Inspection after the second flight revealed a hole burned through the motor casing and the motor mount tube on the edge opposite the blade. Apparently this is a common issue with monocopters because the centrifugal force causes the hot fuel particles to collect on the outside edge above the nozzle. The damage to the tube is not so bad that it won't be able to fly again, but I wonder how many flights it can tolerate. If the burn-through always happens in the same location then the damage to the motor mount tube may not get any worse.

Flight Rating: 4 out of 5


  • Unusual design--definitely not three fins and a nose cone.
  • Interesting flight profile--not another "whoosh-pop" up-and-down flight.
  • Clear directions.
  • Flies well even in windy weather, and short walks for recovery.


    • Motor burn through side of casing and motor mount tube.

    Starting with the Dragonfly and continuing with the Hornet, Bumblebee, and Whirlwind, Art Applewhite has taken the mystery out of monocopters and made them accessible to the masses. For years Art has had a reputation as the "saucer king." If the rest of his monocopter kits are as good as the Hornet, he may soon be able to claim the title of "monocopter monarch" as well.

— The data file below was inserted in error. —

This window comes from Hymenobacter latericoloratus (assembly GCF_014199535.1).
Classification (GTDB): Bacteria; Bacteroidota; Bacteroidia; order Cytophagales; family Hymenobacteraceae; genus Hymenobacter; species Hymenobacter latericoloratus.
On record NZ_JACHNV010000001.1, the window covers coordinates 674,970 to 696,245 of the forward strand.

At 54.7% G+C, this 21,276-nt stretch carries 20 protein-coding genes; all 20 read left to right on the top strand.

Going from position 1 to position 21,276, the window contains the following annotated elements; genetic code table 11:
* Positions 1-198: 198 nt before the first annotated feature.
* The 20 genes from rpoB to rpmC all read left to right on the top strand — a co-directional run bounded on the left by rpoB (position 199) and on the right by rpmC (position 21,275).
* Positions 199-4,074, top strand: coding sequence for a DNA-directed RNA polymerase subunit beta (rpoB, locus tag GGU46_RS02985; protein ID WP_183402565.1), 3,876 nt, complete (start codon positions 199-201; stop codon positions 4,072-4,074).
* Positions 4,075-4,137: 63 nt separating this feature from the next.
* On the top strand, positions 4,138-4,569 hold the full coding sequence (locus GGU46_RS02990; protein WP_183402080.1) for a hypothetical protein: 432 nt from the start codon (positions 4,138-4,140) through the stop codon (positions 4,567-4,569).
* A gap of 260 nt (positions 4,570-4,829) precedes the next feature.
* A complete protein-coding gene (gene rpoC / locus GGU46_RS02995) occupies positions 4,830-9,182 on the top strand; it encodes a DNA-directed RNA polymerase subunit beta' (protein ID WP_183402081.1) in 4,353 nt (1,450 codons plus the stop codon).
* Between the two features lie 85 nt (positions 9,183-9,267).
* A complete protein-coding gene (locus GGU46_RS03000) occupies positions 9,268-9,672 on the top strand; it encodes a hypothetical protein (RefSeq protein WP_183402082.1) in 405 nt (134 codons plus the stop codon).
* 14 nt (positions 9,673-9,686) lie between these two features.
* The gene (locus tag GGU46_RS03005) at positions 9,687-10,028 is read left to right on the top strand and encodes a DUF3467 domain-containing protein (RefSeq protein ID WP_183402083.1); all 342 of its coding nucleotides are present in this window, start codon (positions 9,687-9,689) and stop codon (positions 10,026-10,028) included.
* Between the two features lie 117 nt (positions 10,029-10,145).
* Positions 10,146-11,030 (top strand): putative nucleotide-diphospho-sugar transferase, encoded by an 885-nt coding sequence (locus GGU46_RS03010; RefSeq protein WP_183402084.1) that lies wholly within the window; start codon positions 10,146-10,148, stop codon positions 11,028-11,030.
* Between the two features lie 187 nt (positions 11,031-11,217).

Overall Rating: 4 out of 5



B.C. (July 20, 2008)
Follow-up: After seven flights, every C6-3 has burned through its casing. The burn-through is always in the same spot, so the hole in the motor tube is not getting any worse. The Hornet has proven to be a great flyer in any kind of weather - wind, rain, or calm.